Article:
Build a Time Tracking Application with PowerApps and SharePoint

Keeping track of time spent on projects is a critical task for many businesses. Detailed time tracking provides insights into where efforts are being focused and helps measure productivity. But recording time manually can be a pain for employees. To make time tracking easy and even mobile, you can create a full-featured app using PowerApps and SharePoint.

In this in-depth post, I'll walk through how to build a powerful time tracking application from start to finish. We'll cover:

If you prefer to watch a demonstration showing how this is built, then check out the video above.

Creating the SharePoint Time Tracking List

The first step is setting up somewhere to store all the time tracking data entered by users. For this, we can leverage a SharePoint list within any SharePoint site.

To get started, navigate to your desired SharePoint site and select "New" and then "List" from the menu. Choose to create a blank custom list. Name this list something like "Project Time Records" to reflect that it will contain all time entries.

This SharePoint list will become the backend for our PowerApp. Within the list, we need to create columns to capture all the important time tracking details:

  • Start Time - Date/time when timer was started
  • End Time - Date/time when timer was stopped
  • Time Spent - The calculated duration between start and end
  • Project - Dropdown to select the project worked on
  • Active Session - Yes/No status if timer is currently running

The start and end times will record exactly when a time entry was started and ended. Storing both allows us to calculate the total time spent.

Time spent will be a calculated field based on the start and end times. This will show the duration in minutes or hours.

The project column will let users select which project they are logging time for from a predefined list. This allows reporting later on time spent on each project.

Finally, the active session status will track whether a timer is currently in progress. This will be used to control button states later.

Those cover the essential columns. But we may also want to include:

  • Title - Stores the username for reference
  • ID - Unique identifier for each record

With all the necessary columns added, our SharePoint time tracking list is ready! Now we can start developing the app interface using PowerApps.

Building the App Interface in PowerApps

Next up is creating the app itself in PowerApps. This will provide the UI for users to enter time and view data.

We want our app to have:

  • Start and end buttons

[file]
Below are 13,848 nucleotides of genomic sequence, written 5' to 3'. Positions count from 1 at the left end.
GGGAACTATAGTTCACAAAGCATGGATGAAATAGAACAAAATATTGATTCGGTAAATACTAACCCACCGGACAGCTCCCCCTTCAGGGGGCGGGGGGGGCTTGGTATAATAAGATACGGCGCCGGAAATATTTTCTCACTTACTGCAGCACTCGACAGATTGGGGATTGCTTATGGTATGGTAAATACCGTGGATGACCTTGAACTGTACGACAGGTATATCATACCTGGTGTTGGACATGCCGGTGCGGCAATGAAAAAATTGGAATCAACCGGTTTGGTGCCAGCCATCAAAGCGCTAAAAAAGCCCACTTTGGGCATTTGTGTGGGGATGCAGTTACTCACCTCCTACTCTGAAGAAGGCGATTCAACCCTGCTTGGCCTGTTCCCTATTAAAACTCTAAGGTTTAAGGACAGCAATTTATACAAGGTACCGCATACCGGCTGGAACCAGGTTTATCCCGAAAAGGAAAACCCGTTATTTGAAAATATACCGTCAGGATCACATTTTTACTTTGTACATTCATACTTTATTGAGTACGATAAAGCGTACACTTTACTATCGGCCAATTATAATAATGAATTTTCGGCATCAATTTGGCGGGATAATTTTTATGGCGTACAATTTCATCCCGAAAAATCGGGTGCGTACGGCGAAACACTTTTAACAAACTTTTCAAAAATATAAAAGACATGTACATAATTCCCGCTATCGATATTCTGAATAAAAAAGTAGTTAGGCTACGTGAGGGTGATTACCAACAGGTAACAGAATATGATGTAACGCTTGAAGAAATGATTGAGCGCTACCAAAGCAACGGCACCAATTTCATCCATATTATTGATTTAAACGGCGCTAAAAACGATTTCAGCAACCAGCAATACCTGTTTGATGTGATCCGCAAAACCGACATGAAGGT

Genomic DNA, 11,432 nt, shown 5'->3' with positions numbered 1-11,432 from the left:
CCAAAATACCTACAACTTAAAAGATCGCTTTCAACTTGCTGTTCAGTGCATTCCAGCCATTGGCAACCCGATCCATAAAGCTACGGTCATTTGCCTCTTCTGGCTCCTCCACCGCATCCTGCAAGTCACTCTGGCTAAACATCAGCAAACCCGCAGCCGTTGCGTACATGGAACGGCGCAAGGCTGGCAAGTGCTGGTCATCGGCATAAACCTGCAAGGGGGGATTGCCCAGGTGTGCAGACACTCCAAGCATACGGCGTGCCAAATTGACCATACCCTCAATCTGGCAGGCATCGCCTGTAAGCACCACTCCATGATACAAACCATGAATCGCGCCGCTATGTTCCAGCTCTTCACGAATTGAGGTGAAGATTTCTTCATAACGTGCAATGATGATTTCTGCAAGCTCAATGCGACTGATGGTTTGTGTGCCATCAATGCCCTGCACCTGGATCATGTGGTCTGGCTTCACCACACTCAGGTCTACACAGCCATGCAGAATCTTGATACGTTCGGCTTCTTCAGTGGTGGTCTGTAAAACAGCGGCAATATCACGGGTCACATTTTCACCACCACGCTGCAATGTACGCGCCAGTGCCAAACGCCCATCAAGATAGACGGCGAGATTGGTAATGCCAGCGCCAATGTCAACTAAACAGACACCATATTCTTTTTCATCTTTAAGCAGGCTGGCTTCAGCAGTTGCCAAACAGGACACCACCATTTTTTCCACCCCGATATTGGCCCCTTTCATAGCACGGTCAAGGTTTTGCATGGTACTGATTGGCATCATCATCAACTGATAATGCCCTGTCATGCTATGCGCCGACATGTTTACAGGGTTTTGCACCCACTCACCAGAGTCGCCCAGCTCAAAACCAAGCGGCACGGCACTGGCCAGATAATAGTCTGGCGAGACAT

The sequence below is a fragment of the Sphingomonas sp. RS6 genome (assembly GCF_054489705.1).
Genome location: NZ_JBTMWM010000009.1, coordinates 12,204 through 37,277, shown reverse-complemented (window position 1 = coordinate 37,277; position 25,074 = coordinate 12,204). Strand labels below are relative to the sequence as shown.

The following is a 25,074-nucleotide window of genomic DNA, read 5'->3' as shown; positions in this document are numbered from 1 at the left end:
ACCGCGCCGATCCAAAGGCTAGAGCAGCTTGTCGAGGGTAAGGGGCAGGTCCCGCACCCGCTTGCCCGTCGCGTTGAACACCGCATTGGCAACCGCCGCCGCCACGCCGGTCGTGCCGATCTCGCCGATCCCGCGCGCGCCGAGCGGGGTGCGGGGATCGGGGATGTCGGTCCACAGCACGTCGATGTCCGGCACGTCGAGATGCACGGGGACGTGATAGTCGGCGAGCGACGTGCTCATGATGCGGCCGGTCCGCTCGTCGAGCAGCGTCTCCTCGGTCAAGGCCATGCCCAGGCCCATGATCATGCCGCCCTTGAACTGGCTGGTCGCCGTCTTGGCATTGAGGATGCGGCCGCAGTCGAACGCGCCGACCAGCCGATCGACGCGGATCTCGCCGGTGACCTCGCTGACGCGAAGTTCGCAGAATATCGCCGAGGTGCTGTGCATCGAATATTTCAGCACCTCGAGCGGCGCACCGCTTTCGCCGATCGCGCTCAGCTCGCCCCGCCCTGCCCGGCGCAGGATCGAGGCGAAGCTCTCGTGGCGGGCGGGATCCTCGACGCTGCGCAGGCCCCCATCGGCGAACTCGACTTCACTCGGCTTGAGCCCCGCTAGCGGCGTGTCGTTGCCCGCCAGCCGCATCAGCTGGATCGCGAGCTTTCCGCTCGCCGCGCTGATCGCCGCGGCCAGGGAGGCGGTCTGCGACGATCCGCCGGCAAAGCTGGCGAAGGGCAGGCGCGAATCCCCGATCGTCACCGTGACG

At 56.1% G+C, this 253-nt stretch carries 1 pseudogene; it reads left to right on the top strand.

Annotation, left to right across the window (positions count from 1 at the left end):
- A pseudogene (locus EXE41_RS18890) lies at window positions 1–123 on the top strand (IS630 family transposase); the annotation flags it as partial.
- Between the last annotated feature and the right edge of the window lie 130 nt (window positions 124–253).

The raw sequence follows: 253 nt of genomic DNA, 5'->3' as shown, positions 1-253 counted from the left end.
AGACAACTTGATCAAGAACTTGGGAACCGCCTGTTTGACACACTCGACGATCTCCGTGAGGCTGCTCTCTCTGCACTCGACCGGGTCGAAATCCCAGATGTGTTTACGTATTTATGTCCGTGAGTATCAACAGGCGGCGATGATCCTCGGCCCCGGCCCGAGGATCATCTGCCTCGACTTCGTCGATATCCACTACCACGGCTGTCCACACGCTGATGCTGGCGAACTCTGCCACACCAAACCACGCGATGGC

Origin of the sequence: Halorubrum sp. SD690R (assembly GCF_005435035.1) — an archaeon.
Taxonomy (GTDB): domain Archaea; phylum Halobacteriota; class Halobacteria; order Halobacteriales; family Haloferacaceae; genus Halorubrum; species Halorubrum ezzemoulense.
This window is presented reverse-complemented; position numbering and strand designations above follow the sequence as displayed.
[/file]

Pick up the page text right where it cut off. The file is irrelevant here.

• A project dropdown
  • Display of current elapsed time
  • Controls sized appropriately for mobile

So in PowerApps, create a new blank phone app. Name it something like "Time Tracker" to match its purpose.

On the first screen, we'll add our key elements:

  • Two large buttons for starting and stopping time
  • A dropdown control populated from the SharePoint list
  • Text labels showing the current elapsed time

For the project dropdown, insert a form control set to our SharePoint list. Then remove all fields except the project selector.

The text labels will display the current timer value, updated dynamically through the app. Make these bold and large for high visibility.

With those components in place, we have the basic building blocks for our time tracking interface. It allows users to record time against projects and view current elapsed duration.

Let's tweak the styling to polish things up:

  • Increase button sizes
  • Color start button green and end red
  • Add a title like "Time Tracker"

Now we have a clean, mobile-friendly app interface for time tracking. It's ready to be wired up!

Connecting the PowerApp to SharePoint

The next step is establishing a connection between the PowerApp and the SharePoint list we created. This allows the app to securely access data from the list.

Within PowerApps, select the "Data Sources" section on the left. Choose "Add data" and select the "SharePoint" option. Authenticate and choose the specific site where our time tracking list is stored. That's it - our app is now connected to the backend data.

With the link established, we can work on adding the logic to make the app actually function.

Implementing the Start Button Logic

When a user presses the Start button, our app should: